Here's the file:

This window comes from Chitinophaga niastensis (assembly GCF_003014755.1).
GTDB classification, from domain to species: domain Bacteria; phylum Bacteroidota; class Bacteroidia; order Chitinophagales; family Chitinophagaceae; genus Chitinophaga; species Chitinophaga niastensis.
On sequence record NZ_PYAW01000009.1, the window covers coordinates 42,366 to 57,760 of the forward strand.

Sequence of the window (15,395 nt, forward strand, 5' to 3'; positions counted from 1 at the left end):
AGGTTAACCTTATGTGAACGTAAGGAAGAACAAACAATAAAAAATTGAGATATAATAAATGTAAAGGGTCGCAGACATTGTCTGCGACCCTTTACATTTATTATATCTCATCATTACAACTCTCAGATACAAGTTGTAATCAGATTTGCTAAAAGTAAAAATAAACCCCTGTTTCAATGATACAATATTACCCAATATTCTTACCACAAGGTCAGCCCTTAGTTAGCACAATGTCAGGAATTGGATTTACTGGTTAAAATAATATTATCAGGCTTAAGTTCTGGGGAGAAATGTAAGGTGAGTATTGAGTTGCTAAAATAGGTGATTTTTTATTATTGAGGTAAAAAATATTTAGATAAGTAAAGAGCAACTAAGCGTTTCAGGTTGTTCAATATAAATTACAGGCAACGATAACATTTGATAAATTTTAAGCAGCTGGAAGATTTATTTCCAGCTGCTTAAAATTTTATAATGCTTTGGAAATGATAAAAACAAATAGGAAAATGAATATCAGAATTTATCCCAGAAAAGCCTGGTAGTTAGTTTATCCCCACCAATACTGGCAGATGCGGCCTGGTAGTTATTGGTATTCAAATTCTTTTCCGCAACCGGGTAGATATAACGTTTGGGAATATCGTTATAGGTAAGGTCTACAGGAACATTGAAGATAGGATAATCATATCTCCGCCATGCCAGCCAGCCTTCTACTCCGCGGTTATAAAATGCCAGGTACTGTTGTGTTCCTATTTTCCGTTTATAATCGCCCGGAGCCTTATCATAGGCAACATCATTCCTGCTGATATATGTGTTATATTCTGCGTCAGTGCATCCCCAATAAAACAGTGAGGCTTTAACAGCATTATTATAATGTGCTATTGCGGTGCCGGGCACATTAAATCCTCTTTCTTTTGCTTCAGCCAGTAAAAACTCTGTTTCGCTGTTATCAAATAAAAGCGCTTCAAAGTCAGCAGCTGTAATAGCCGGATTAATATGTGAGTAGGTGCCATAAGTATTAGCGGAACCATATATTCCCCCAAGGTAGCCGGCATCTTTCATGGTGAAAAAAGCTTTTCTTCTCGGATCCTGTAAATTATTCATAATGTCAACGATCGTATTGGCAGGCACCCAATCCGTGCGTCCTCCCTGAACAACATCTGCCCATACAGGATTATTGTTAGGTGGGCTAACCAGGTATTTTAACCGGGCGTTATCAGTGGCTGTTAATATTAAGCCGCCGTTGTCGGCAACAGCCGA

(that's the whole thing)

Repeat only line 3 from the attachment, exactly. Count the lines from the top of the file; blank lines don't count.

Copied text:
On sequence record NZ_PYAW01000009.1, the window covers coordinates 42,366 to 57,760 of the forward strand.